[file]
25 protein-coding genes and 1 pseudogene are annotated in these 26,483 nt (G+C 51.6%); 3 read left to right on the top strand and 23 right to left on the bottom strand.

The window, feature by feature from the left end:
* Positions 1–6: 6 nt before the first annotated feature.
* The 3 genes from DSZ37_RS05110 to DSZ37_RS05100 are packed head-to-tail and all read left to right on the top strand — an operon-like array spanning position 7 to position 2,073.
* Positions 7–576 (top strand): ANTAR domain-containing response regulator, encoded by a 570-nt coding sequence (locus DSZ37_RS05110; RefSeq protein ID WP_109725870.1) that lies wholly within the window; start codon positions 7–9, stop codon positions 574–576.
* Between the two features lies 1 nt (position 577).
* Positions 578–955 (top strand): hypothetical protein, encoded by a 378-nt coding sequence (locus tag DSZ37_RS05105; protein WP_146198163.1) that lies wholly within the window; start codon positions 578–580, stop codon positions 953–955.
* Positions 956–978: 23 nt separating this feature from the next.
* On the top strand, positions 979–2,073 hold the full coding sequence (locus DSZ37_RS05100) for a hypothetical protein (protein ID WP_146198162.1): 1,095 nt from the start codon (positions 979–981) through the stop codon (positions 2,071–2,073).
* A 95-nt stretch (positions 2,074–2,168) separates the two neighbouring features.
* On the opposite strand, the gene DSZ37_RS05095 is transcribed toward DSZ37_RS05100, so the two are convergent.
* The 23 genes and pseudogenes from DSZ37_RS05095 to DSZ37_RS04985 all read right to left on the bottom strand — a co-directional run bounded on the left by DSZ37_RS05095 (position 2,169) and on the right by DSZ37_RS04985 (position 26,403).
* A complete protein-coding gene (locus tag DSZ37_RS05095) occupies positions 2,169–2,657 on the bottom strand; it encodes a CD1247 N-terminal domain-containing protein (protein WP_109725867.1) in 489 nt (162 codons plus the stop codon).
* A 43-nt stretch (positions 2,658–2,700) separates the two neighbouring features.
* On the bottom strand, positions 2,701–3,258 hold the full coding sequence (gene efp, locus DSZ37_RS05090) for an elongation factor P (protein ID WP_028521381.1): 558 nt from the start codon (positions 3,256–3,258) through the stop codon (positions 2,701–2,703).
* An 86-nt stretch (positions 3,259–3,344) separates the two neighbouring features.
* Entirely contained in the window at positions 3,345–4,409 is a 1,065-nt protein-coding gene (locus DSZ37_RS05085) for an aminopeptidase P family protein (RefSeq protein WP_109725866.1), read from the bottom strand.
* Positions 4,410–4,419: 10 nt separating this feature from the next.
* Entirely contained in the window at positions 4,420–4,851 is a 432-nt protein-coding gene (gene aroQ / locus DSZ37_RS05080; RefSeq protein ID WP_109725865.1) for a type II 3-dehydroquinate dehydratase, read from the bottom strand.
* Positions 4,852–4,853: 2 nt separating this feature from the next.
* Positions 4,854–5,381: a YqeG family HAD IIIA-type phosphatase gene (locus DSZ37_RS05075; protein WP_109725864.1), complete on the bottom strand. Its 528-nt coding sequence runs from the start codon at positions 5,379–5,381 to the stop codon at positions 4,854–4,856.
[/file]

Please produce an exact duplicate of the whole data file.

25 protein-coding genes and 1 pseudogene are annotated in these 26,483 nt (G+C 51.6%); 3 read left to right on the top strand and 23 right to left on the bottom strand.

The window, feature by feature from the left end:
* Positions 1–6: 6 nt before the first annotated feature.
* The 3 genes from DSZ37_RS05110 to DSZ37_RS05100 are packed head-to-tail and all read left to right on the top strand — an operon-like array spanning position 7 to position 2,073.
* Positions 7–576 (top strand): ANTAR domain-containing response regulator, encoded by a 570-nt coding sequence (locus DSZ37_RS05110; RefSeq protein ID WP_109725870.1) that lies wholly within the window; start codon positions 7–9, stop codon positions 574–576.
* Between the two features lies 1 nt (position 577).
* Positions 578–955 (top strand): hypothetical protein, encoded by a 378-nt coding sequence (locus tag DSZ37_RS05105; protein WP_146198163.1) that lies wholly within the window; start codon positions 578–580, stop codon positions 953–955.
* Positions 956–978: 23 nt separating this feature from the next.
* On the top strand, positions 979–2,073 hold the full coding sequence (locus DSZ37_RS05100) for a hypothetical protein (protein ID WP_146198162.1): 1,095 nt from the start codon (positions 979–981) through the stop codon (positions 2,071–2,073).
* A 95-nt stretch (positions 2,074–2,168) separates the two neighbouring features.
* On the opposite strand, the gene DSZ37_RS05095 is transcribed toward DSZ37_RS05100, so the two are convergent.
* The 23 genes and pseudogenes from DSZ37_RS05095 to DSZ37_RS04985 all read right to left on the bottom strand — a co-directional run bounded on the left by DSZ37_RS05095 (position 2,169) and on the right by DSZ37_RS04985 (position 26,403).
* A complete protein-coding gene (locus tag DSZ37_RS05095) occupies positions 2,169–2,657 on the bottom strand; it encodes a CD1247 N-terminal domain-containing protein (protein WP_109725867.1) in 489 nt (162 codons plus the stop codon).
* A 43-nt stretch (positions 2,658–2,700) separates the two neighbouring features.
* On the bottom strand, positions 2,701–3,258 hold the full coding sequence (gene efp, locus DSZ37_RS05090) for an elongation factor P (protein ID WP_028521381.1): 558 nt from the start codon (positions 3,256–3,258) through the stop codon (positions 2,701–2,703).
* An 86-nt stretch (positions 3,259–3,344) separates the two neighbouring features.
* Entirely contained in the window at positions 3,345–4,409 is a 1,065-nt protein-coding gene (locus DSZ37_RS05085) for an aminopeptidase P family protein (RefSeq protein WP_109725866.1), read from the bottom strand.
* Positions 4,410–4,419: 10 nt separating this feature from the next.
* Entirely contained in the window at positions 4,420–4,851 is a 432-nt protein-coding gene (gene aroQ / locus DSZ37_RS05080; RefSeq protein ID WP_109725865.1) for a type II 3-dehydroquinate dehydratase, read from the bottom strand.
* Positions 4,852–4,853: 2 nt separating this feature from the next.
* Positions 4,854–5,381: a YqeG family HAD IIIA-type phosphatase gene (locus DSZ37_RS05075; protein WP_109725864.1), complete on the bottom strand. Its 528-nt coding sequence runs from the start codon at positions 5,379–5,381 to the stop codon at positions 4,854–4,856.